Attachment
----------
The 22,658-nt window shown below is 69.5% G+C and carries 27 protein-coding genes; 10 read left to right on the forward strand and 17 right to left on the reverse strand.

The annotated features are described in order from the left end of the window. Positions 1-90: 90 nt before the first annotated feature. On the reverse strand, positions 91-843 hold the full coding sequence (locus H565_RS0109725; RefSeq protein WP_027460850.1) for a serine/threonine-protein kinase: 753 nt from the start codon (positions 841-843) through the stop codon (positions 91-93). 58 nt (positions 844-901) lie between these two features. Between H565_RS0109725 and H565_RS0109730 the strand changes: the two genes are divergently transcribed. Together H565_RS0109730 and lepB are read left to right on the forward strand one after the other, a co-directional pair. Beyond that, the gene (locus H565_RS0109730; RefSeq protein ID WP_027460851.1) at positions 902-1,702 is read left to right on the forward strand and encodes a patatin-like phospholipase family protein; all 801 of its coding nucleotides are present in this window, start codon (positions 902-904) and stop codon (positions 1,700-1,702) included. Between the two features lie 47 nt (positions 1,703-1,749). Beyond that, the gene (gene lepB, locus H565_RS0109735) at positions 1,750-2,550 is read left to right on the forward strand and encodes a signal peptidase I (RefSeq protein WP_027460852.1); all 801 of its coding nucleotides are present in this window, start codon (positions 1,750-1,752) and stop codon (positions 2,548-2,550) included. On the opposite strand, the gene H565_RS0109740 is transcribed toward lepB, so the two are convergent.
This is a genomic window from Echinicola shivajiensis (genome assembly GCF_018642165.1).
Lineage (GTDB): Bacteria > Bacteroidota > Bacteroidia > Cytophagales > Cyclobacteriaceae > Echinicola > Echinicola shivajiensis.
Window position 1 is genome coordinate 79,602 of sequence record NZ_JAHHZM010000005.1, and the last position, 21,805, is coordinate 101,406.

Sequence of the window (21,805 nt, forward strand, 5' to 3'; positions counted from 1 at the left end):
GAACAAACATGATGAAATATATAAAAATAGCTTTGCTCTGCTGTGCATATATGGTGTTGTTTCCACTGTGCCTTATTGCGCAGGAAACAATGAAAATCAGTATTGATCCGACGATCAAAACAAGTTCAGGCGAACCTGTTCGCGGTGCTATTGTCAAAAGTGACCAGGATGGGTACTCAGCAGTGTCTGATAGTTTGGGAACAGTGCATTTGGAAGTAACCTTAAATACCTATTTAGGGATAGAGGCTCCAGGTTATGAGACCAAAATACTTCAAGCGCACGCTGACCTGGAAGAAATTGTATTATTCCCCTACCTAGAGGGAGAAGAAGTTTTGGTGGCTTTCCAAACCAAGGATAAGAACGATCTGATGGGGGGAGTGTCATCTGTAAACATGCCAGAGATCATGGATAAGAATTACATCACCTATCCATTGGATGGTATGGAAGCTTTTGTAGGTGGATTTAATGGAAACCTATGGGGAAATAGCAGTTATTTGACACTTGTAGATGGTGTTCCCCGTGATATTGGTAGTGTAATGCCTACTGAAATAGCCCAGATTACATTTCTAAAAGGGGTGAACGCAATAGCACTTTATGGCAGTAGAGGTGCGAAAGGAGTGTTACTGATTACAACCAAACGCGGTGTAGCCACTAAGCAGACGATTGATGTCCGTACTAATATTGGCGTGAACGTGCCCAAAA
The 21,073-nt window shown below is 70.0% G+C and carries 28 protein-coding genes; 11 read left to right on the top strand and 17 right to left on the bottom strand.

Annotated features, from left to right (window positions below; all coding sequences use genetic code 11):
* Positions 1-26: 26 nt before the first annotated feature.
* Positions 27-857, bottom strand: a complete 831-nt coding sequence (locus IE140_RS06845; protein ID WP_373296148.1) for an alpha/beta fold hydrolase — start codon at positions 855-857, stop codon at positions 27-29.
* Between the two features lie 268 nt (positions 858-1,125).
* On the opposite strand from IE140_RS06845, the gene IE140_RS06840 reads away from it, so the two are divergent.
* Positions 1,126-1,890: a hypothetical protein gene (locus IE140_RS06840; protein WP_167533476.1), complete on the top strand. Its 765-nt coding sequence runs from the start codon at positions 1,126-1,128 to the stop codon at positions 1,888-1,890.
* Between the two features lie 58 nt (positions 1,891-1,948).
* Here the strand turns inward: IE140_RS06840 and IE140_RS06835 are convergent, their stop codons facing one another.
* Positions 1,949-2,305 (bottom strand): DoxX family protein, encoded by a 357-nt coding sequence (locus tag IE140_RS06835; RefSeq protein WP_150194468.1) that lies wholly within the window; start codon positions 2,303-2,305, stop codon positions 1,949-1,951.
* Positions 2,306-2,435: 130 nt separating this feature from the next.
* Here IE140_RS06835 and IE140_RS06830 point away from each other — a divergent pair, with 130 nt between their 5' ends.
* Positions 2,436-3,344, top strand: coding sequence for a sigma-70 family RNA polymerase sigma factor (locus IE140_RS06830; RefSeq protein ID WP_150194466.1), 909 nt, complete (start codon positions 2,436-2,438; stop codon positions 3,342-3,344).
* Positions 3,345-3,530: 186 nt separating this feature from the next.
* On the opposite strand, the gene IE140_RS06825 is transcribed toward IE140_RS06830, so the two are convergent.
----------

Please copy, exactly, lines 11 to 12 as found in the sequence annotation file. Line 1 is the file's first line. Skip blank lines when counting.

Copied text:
* Positions 27-857, bottom strand: a complete 831-nt coding sequence (locus IE140_RS06845; protein ID WP_373296148.1) for an alpha/beta fold hydrolase — start codon at positions 855-857, stop codon at positions 27-29.
* Between the two features lie 268 nt (positions 858-1,125).